Thanksgiving gratitude: An emotion or a choice?

This year, does it strike you that gratitude at Thanksgiving will be in short supply? Many are questioning what they have to be grateful for.

So many grieving people are entering the holiday season bereft of a spouse, parent, child, or other loved one. The cruelty of COVID has taken so many lives. The even crueler mockery our betters call the COVID “vaccines” has left hundreds of thousands more injured.

Inflation is rampant. Those on the lowest end of the economic spectrum are affected the worst by rising gas and food prices, supply chain shortages and rent increases. Untold numbers of people have lost their homes and businesses over the last two years, catapulting them from the middle class into poverty.

Endless parents have discovered, to their horror, that their children’s public school education is a joke; but if they object, they are branded domestic terrorists. As of this writing, the city of Kenosha is bracing for violent rioting by leftist anarchists over the verdict finding Kyle Rittenhouse not guilty. Crime is skyrocketing. Prices are skyrocketing. Our standard of living is plummeting. The very turkey normally spotlighted on our Thanksgiving table may not be available. Dear Lord, what is there to be grateful for?

That’s what I mean about gratitude at Thanksgiving somehow being in short supply this year. It’s too easy to get bogged down in the realities of hardships, conflict, death, violence.

And it’s for this reason we need Thanksgiving more than ever.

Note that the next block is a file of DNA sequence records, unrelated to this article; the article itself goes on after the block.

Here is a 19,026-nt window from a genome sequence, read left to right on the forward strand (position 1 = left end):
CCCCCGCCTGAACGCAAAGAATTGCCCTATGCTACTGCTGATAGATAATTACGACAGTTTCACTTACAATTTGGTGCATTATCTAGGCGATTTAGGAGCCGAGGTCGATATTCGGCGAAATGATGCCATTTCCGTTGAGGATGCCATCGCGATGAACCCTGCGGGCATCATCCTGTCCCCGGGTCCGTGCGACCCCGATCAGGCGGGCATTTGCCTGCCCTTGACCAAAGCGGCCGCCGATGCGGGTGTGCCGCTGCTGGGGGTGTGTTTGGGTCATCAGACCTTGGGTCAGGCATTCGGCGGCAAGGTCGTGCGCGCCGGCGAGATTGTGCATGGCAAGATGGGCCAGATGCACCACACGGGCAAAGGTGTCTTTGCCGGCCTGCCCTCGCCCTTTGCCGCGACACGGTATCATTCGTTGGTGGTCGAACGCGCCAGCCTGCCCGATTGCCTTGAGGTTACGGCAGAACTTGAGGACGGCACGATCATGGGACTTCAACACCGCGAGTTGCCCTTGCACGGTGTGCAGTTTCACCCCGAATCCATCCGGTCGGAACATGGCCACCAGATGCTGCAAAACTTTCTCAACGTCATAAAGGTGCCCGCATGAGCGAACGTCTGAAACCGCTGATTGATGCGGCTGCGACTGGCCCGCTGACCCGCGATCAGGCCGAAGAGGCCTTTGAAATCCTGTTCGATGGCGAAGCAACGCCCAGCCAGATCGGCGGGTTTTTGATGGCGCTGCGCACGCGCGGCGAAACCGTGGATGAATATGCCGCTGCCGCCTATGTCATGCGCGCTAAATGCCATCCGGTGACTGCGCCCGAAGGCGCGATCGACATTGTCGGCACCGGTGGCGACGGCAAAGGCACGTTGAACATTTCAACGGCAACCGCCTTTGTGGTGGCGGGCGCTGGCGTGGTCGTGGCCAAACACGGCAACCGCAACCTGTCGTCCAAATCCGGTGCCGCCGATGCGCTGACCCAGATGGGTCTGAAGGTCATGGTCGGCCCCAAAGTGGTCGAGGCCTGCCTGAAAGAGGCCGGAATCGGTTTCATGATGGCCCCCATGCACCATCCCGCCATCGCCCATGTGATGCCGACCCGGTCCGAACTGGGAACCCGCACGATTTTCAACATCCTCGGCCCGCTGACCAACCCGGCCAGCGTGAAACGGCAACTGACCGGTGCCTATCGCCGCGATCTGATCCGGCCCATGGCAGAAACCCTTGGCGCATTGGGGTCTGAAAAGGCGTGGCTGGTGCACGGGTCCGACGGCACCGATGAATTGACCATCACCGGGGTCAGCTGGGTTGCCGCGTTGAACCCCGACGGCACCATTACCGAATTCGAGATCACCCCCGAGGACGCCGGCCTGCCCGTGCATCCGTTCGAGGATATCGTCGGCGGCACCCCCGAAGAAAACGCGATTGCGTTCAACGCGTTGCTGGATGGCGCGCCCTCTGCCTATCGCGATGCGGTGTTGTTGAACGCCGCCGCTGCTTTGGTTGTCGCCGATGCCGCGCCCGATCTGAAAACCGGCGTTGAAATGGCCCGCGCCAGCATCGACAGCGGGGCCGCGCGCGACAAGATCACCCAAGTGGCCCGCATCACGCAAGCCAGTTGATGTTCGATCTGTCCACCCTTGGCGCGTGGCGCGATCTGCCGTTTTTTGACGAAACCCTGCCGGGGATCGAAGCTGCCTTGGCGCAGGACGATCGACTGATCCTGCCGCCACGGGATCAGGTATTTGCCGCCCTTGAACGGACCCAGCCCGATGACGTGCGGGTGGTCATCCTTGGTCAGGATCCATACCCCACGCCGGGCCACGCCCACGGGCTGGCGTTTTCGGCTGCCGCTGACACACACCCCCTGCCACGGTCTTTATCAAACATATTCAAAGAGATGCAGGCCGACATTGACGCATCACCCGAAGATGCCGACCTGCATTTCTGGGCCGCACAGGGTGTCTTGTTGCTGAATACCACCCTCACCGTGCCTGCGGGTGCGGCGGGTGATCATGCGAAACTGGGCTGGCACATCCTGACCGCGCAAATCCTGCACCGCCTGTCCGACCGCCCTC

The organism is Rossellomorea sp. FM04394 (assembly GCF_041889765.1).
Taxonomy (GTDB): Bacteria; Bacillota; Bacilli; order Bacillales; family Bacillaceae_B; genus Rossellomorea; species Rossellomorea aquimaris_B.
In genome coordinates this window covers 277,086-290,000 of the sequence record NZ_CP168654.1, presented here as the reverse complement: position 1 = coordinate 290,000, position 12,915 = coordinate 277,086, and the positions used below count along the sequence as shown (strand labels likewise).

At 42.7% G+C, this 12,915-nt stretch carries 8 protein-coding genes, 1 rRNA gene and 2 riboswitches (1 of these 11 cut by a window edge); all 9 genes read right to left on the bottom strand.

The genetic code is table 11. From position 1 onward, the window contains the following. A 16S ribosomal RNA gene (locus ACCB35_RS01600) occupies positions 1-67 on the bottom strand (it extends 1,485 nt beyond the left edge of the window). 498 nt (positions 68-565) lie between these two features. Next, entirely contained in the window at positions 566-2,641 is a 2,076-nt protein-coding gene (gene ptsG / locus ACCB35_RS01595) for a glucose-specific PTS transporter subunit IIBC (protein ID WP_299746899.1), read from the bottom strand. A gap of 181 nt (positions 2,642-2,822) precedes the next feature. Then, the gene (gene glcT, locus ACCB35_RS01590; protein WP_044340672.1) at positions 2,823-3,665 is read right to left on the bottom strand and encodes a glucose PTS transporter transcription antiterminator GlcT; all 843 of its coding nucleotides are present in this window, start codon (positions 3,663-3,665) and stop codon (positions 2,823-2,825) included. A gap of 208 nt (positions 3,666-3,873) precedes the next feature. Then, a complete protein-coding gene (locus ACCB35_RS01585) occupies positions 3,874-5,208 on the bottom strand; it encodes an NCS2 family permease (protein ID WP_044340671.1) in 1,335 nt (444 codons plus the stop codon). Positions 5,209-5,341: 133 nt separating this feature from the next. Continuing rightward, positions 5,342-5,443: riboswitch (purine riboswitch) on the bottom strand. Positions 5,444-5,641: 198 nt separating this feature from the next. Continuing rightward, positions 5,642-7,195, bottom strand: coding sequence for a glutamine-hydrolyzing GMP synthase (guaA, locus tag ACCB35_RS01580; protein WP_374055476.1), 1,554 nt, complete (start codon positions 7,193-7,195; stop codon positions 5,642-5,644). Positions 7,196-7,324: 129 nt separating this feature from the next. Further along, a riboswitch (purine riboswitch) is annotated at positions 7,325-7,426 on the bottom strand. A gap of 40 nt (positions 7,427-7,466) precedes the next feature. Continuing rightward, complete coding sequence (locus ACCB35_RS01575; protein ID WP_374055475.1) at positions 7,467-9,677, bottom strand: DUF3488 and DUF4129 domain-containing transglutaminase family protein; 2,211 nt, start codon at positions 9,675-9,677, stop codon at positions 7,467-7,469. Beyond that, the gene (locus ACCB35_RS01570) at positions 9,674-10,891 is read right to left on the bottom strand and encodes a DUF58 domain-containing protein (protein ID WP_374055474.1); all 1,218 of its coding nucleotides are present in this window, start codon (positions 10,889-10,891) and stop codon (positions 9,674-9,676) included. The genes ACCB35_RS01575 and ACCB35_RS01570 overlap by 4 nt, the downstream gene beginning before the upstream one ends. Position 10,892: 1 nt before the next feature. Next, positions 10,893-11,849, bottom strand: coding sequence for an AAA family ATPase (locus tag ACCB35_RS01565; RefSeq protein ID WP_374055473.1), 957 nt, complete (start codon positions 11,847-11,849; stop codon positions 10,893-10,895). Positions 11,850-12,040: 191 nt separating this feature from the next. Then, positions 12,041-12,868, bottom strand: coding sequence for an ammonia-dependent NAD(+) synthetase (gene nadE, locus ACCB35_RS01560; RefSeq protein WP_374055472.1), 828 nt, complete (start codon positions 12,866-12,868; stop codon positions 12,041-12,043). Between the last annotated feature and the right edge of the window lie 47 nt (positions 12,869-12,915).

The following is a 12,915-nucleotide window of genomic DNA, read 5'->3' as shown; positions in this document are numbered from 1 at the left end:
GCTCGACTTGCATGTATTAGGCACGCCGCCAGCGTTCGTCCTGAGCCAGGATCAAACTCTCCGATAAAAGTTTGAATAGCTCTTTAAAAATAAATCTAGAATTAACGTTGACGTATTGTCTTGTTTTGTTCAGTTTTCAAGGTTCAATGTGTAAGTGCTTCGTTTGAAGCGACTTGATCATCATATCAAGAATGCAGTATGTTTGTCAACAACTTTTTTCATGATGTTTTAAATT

We don’t need it for the feast. We don’t even need it for the family gathering. We need it for our own peace of mind.

“[W]hen life is going well, gratitude allows us to celebrate and magnify the goodness,” notes Dr. Robert Emmons. “But what about when life goes badly? In the midst of the economic maelstrom that has gripped our country, I have often been asked if people can – or even should – feel grateful under such dire circumstances.”

Dr. Emmons’ response to this book of Job-like subject is how essential gratitude truly is. He says “it is precisely under crisis conditions when we have the most to gain by a grateful perspective on life. In the face of demoralization, gratitude has the power to energize. In the face of brokenness, gratitude has the power to heal. In the face of despair, gratitude has the power to bring hope. In other words, gratitude can help us cope with hard times.”

He distinguishes between feeling grateful (an emotion) and being grateful (a choice).

Another academic echoes this sentiment. Dr. Ryan Fehr, an associate professor of management and Michael G. Foster Endowed Fellow at the UW Foster School of Business, says: “During a difficult time, gratitude is more important than ever. Research shows that gratitude can help us cope with traumatic events, regulate our negative emotions, and improve our well-being. More importantly, gratitude can have a positive effect on our friends and family, too. It’s a small way to have a meaningful impact.”

Well those are certainly nice words, aren’t they? But how do you put them into effect? If you’re grieving over a loss or find yourself homeless after an eviction, is Thanksgiving meaningless? How is it possible to be grateful for affliction?